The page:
Underlying Trends Point To A Clear Winner
I'm not going to do the most obvious thing to do when markets get rattled.
I'm not going to claim to know why, though I have my own strong opinions. You've heard from plenty of talking heads doing this, no doubt.
Both those who claim to know what triggered the sell-off and those pointing out that all of the things being cited as the cause have been with us for months, if not years, are a dime a dozen right now.
Figuring out who is right is pretty useless. It won't do us much good for guidance going forward.
The simple fact is that something set off traders and algorithms enough to start a feedback loop. Money, smart or dumb, started following the rest of the money.
That phenomena is as old as markets themselves, and is woefully unpredictable.
Instead of all that noise, what I want to do today is point out a couple things that are going on right now in the markets that you can consider while deciding what to do going forward.
Money Coming Home
There is no perfect way to measure this, but it appears that the Republican tax plan, or the 2017 Tax Cuts and Jobs Act to be precise, is working wonderfully in one of its intended goals.
A whole lot of money is coming in from offshore corporate accounts.
The dividends paid by foreign affiliates of U.S. corporations to their parent companies have grown 5.6 times over in a six-month period. $464 billion came back in the first half of 2018 as compared to $82 billion in the second half of 2017.
Add that to the fact that share buybacks are soaring and may very well hit $1 trillion this year. Check out this chart from Yardeni Research:
This is great news for the U.S. and the stock market as a whole. That's a whole lot of buying pressure bidding up share prices.
We've certainly seen the results this year, though the correction erased all but about 2.5% and 1.3% of the year-to-date gains in the S&P 500 and Dow, respectively.
So what is offsetting this wave of investment? That would be the growth void we're facing in the near future.
Filling The Void
Credit, in all of its forms, is essentially a time traveling money trick. If you want today's money to be available in the future, you lend. If you want tomorrow's money today, you borrow. The risk involved is offset by interest.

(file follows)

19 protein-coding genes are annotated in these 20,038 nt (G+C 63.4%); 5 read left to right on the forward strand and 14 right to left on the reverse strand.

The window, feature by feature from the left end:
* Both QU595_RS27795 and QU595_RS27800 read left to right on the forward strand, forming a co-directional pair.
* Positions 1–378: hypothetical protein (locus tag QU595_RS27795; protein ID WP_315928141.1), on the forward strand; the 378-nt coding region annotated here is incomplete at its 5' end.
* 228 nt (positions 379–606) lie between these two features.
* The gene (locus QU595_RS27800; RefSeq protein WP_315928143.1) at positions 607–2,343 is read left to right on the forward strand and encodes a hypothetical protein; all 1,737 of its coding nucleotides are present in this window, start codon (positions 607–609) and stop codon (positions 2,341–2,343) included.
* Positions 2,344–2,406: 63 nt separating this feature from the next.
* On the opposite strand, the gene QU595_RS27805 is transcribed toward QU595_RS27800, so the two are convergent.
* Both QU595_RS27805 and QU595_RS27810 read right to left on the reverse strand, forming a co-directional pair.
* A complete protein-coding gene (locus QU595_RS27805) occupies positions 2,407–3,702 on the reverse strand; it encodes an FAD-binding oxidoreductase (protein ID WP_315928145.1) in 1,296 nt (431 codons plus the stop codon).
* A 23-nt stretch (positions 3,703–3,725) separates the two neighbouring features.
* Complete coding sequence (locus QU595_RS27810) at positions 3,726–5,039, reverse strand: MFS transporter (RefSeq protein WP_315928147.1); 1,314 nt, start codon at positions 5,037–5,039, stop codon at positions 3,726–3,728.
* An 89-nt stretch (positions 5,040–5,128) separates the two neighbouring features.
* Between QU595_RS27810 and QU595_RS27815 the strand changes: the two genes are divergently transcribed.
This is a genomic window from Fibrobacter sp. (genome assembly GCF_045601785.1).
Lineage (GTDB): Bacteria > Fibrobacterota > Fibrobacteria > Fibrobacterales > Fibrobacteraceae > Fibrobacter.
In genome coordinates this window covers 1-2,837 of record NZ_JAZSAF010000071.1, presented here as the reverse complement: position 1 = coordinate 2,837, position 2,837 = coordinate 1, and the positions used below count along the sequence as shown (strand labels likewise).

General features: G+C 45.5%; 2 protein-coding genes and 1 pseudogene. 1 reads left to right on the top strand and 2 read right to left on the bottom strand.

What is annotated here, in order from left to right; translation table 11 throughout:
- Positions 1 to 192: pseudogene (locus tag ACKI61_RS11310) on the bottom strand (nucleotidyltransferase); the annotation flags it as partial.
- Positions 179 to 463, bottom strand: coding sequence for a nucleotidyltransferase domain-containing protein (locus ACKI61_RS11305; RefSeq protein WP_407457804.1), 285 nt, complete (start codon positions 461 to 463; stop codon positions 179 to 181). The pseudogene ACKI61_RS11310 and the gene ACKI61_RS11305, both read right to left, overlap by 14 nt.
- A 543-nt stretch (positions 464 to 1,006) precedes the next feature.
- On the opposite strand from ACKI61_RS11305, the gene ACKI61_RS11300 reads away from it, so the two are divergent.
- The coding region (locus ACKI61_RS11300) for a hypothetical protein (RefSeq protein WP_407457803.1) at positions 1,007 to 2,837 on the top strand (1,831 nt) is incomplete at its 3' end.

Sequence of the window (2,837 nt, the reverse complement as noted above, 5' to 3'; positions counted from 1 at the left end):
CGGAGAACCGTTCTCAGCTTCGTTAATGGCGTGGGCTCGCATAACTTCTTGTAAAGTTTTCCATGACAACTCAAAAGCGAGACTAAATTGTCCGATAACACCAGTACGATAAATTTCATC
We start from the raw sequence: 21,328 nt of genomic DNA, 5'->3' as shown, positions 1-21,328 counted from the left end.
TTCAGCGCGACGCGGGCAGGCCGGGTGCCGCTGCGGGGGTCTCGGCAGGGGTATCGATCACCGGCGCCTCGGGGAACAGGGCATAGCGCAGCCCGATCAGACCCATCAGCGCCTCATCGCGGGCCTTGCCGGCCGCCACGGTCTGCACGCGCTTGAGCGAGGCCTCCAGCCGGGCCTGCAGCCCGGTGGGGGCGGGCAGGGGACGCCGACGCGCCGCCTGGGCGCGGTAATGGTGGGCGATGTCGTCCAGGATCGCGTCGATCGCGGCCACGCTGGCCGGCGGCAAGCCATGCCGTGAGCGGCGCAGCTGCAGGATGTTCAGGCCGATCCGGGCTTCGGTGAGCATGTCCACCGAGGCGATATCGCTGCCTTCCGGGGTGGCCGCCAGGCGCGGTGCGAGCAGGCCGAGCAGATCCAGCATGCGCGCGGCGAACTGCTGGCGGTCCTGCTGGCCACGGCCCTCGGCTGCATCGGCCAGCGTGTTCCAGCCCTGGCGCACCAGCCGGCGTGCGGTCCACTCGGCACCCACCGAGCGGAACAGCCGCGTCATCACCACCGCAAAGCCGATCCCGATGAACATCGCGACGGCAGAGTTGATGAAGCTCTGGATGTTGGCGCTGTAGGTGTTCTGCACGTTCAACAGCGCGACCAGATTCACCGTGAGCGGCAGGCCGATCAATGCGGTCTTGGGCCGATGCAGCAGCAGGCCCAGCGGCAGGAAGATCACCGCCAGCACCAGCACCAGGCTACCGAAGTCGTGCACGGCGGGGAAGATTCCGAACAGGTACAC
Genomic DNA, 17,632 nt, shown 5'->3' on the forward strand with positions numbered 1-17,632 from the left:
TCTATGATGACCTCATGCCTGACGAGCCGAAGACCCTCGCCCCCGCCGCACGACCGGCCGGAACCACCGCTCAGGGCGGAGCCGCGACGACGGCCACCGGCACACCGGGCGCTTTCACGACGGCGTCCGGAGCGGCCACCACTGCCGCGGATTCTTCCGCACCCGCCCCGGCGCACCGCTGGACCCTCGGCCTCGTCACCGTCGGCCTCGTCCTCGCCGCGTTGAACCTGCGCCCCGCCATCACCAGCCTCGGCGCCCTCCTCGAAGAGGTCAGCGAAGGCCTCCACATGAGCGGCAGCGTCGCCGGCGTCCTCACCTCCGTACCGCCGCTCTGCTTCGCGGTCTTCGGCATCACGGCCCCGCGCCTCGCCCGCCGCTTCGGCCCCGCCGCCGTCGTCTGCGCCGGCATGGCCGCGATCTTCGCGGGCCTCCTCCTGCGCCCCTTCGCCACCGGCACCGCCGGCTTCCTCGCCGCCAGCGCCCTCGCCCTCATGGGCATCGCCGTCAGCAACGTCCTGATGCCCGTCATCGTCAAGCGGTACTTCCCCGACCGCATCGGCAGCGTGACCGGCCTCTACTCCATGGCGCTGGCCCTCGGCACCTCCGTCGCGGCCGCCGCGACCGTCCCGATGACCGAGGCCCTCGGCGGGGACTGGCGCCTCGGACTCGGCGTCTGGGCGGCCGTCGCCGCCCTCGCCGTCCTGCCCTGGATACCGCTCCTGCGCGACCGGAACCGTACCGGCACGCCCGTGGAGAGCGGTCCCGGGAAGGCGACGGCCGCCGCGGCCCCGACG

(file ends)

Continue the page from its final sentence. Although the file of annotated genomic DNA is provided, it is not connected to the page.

Borrowing creates or accelerates economic growth. Economists will fight about the nitty-gritty of how well it really creates growth and the optimal ways to do this to make meaningful growth until there are no longer any economists, for one reason or another.
But there is an accepted truth that at some point, you simply borrow too much from the future and it creates a sort of impending growth void.
The payments a borrower agreed to in the past come due, and there is less money to do what it wants to do now without borrowing more or tightening its belt and living without more growth.
Anyone talking about credit risk, or the effect of Fed policy on markets, is essentially talking about how it is hard to figure out a balance between growth now and growth going forward.
We've seen a whole lot of corporations borrowing more and more for years now. Even while repatriating vast sums of money, they're borrowing more now than ever.
The lesser growth that high debt levels and rising interest rates causes makes the companies riskier to lend to, making yields go up further, and creating a feedback loop.
That void in growth that is coming is increasingly obvious and coming closer and closer, day by day. We're going to have to start living with less growth.
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Where To Go?
For whatever reason why it started now, investors are rightfully worried about where they can park their money and aren't finding many easy answers.
Corporations will have lower profit margins and will have to use repatriated money to cover the cost of servicing debt.
The U.S. markets have high valuations across the board and the threat of lower economic growth and a bear market makes them pretty scary right now.
Parking money in bonds while interest rates are going up means either making a long-haul investment at a risky time or a speculative bet that rates will stabilize. Bonds and speculation aren't a good mix for most investors.
Then there are emerging markets. They face all the same threats as U.S. markets while corporate and investor funds flow away from them.
There are no easy answers for what you should do, but one of the best options available is to make sure you have some exposure to gold miners.
Commodity stocks, including gold, are at very low relative valuations and gold provides a hedge against currency and debt concerns. Plus it is a sector of the market that saw debt fall while the rest of the market drove borrowing to record levels.
Check out this one-month chart to see how some investors made some quick gains while the broader markets fell:
Volatile and bearish markets will only see more inflows into this largely ignored sector. The longer this continues — and it may be on and off for months or years to come — the better these investments will become.
Adam's editorial talents and analysis drew the attention of senior editors at Outsider Club, which he joined in mid-2012. While he has acquired years of hands-on experience in the editorial room by working side by side with ex-brokers, options floor traders, and financial advisors, he is acutely aware of the challenges faced by retail investors after starting at the ground floor in the financial publishing field. For more on Adam, check out his editor's page.
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